Love, love, love trips to Tetons and Yellowstone, but they always mean time for another oil change when I get back home.
Which means, in late September, getting up at 5 a.m. and leaving by 5:45 a.m., when it's still very dark outside. This doesn't even take into consideration how difficult it can be to pull myself out of bed that time of day. I'm definitely an early bird, but there are days. And this was one of them.
We'd had a really good rain the night before, so I watered just the pots on the porch, which don't receive any of the sky's moisture. Watering by the light of the porch, I was shocked to see my de-peppered pepper plants had been cut (or perhaps eaten) nearly to the ground. Not just the beautiful leaves, mind you. No, the entire pepper plants.
I'd just received my sibirica iris bulbs - Sinfonietta and Deep Blue - from the Netherlands the day before. I'd carefully inspected everything in the garden because I was looking for the best homes for my new blues. My pepper plants were intact at dark just 12 hours earlier. We'd made use of the peppers the previous weekend when The Lizard concocted his famous homemade chicken enchiladas.
Closer inspection of the pepper plant remnants provided the appearance of cut as opposed to bite, which likely points to probable human activity. Three stalks of corn remain in the garden just a few feet from the porch. Three pots of quinoa line the stairway leading up to the porch. Any hungry animal would have feasted on more palpable offerings, not on Serrano, Cayenne, Anaheim and Poblano peppers.
The Lizard wondered if perhaps someone thought my de-peppered pepper plants were... um, something other than peppers. I looked closely at photos I'd taken of my pepper plants over the last few years, and to me, there is no resemblence whatsoever. But this crime was committed in the dark. Perhaps in the dark pepper plants could be mistaken for a rocky mountain high in Colorado, as the song goes.
If the pepper thief thought my peppers were something else, boy is he or she in for a surprise next time they light up!
Halloween's getting close. Sometimes pranks come hand-in-hand with the traditional end-of-October treats. For the first two years in our house, we had nightly unwelcome and often alarming doorbell rings (ring and runs, as they are known here) well past the bewitching hour. So we disconnected the doorbell. That took care of that.
I grow peppers all year long; heck, I can't help it. I'm a native of New Mexico. I haven't tried peppers in chocolate yet (although some of my co-workers have), but not much else in my kitchen remains unpepperly sacred.
My pepper plants, some of them five years old now, would have been moving back inside the house within the coming couple of weeks, prior to the first frost. Now I'll have to start several of them over from scratch because I plant from seed. I checked the local nurseries to see if anyone still had a pepper plant in need of a home, but no peppers this late in the season.
We've had bear in our back yard three times we know of, and those hungry critters (which visited this time of year in the past) devoured everything edible, as well as a few things, such as the compost pile, I would have considered off-tastebud-limits. They made me very nervous about going into the back yard after dark any time of year.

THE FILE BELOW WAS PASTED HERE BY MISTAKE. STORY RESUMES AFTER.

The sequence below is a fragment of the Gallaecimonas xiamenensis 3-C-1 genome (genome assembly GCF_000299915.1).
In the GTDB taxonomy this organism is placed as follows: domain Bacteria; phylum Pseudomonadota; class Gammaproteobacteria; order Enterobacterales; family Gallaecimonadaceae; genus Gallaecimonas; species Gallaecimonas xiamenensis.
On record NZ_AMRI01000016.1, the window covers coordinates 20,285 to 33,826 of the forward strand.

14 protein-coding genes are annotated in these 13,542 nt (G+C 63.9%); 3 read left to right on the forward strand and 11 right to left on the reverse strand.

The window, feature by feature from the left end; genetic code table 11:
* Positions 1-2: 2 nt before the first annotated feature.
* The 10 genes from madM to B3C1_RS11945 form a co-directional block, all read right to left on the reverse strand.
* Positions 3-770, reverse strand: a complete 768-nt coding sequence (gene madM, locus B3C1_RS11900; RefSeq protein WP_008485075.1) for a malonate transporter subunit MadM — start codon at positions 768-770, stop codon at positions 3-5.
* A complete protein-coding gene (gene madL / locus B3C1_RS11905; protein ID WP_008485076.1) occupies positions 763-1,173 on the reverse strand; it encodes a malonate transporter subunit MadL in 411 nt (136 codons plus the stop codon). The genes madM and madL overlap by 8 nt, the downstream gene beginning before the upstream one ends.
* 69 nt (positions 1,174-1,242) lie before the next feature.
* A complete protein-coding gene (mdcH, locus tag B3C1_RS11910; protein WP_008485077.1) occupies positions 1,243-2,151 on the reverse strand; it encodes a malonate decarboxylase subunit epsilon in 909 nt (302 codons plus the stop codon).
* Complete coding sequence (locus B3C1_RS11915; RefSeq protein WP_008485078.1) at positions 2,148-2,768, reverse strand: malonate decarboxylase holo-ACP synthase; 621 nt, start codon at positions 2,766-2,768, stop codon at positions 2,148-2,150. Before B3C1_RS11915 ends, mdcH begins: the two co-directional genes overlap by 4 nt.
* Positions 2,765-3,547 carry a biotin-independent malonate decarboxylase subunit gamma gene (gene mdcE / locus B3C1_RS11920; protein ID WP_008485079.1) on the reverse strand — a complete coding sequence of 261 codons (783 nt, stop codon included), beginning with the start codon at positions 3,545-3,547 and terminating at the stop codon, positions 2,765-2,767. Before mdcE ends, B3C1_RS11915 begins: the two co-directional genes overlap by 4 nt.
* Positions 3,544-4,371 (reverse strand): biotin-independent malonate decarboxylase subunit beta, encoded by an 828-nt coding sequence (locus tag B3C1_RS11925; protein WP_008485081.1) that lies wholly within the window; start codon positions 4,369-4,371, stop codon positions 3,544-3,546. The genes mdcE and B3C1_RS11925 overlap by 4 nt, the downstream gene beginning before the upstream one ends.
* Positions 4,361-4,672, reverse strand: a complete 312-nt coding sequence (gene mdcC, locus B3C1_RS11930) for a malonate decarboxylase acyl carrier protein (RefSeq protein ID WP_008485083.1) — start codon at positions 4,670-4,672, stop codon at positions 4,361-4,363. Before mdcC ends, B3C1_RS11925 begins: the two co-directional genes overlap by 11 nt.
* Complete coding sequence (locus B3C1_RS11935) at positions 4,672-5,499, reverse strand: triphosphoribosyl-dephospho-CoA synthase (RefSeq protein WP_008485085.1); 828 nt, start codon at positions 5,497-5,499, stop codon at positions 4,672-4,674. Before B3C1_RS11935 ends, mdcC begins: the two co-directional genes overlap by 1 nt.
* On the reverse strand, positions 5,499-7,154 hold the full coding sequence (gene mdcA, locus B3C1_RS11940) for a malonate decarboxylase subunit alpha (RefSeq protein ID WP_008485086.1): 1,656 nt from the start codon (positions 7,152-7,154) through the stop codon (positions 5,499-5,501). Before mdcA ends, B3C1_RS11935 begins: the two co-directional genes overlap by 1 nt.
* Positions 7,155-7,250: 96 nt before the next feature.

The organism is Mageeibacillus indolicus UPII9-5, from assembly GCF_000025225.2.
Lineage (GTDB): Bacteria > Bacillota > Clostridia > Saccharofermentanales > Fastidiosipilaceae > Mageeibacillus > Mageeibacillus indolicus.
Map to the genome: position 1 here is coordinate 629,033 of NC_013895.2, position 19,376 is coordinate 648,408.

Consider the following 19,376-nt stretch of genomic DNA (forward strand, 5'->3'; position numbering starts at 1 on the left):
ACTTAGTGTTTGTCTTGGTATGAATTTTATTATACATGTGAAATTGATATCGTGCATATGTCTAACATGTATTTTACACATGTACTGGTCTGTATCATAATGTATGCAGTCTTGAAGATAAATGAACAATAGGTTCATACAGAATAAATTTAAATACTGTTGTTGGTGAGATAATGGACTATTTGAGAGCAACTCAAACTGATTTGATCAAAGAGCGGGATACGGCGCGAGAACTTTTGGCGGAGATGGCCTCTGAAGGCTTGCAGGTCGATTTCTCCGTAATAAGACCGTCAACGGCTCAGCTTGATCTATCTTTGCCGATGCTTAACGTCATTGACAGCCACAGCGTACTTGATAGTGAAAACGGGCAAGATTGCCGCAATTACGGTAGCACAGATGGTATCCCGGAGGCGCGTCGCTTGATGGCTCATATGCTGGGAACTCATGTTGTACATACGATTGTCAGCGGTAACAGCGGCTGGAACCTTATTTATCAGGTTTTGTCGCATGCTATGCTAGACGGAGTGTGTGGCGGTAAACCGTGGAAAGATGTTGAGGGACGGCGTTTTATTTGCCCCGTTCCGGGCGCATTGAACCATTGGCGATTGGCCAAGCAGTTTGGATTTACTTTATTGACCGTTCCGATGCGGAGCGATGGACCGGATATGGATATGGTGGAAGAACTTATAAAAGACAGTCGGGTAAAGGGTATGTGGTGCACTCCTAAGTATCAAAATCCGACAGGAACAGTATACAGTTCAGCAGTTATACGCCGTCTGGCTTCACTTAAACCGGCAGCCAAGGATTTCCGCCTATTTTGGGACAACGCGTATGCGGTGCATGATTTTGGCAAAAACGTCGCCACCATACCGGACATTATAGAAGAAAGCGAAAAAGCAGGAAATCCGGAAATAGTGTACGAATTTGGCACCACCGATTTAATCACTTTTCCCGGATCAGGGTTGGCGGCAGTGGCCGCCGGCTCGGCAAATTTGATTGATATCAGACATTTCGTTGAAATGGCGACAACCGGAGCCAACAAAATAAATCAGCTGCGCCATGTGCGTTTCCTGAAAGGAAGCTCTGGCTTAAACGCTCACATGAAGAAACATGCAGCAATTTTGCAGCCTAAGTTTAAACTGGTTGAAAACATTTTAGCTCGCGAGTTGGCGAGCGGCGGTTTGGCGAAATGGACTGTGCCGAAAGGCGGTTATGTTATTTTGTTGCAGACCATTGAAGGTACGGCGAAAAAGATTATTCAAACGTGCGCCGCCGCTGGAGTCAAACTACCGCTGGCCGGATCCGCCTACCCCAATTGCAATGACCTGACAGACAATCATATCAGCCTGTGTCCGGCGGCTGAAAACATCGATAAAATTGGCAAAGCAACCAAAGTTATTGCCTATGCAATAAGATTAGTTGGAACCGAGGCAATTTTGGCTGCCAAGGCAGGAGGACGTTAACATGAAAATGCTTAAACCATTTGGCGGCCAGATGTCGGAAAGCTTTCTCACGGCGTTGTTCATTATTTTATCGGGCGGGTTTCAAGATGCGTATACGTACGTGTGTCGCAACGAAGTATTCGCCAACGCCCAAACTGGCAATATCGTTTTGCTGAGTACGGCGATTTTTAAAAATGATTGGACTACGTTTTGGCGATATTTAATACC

Our first peppered thought was perhaps a bear had paid our porch a visit. But why would a bear pass up all the other edibles to encroach upon human habitat that could well be risky? I just can't imagine a bear lumbering around our porch without knocking over many of the resident pots and sun-loving glass dye jars that abound and basically waking the undead for blocks around.
We spent the first four years in our house battling the tenacious will of territorial rabbits who firmly believed the garden was their own private dining room. Wild rabbits typically live about three years, and the infamous Pierce staked her claim for four. I honestly don't think a rabbit would have passed up the corn to come up onto the porch, three steps up into humandom. Rabbits likely would not have neglected other plants on the porch, including the broccoli, spinach and sweet peas.
Pierce hasn't shown herself for more than a year now. I suspect she outlived most of her species but eventually did go the way of all rabbits. In a best-case scenario, my peppers may have been gobbled by a member of her posterity. We've been happily rabbit-free this year until now, if that is the case. And if that is the case, we'll be calling upon chicken wire again next spring.
It could have been squirrels. But again, why would they take only the pepper plants and turn their noses up at all the other edibles?
The possibility remains this could have been human mischief. Mean human mischief, at that.
I waited to see what would be missing from the garden the next morning before I left for work. TWO more pepper plants were clean cut off in the middle of the night! GRRRRRRR!
So, the pepper plants got to come back in the house early. We didn't wait for first freeze. Or for the pepper chopper to strike again!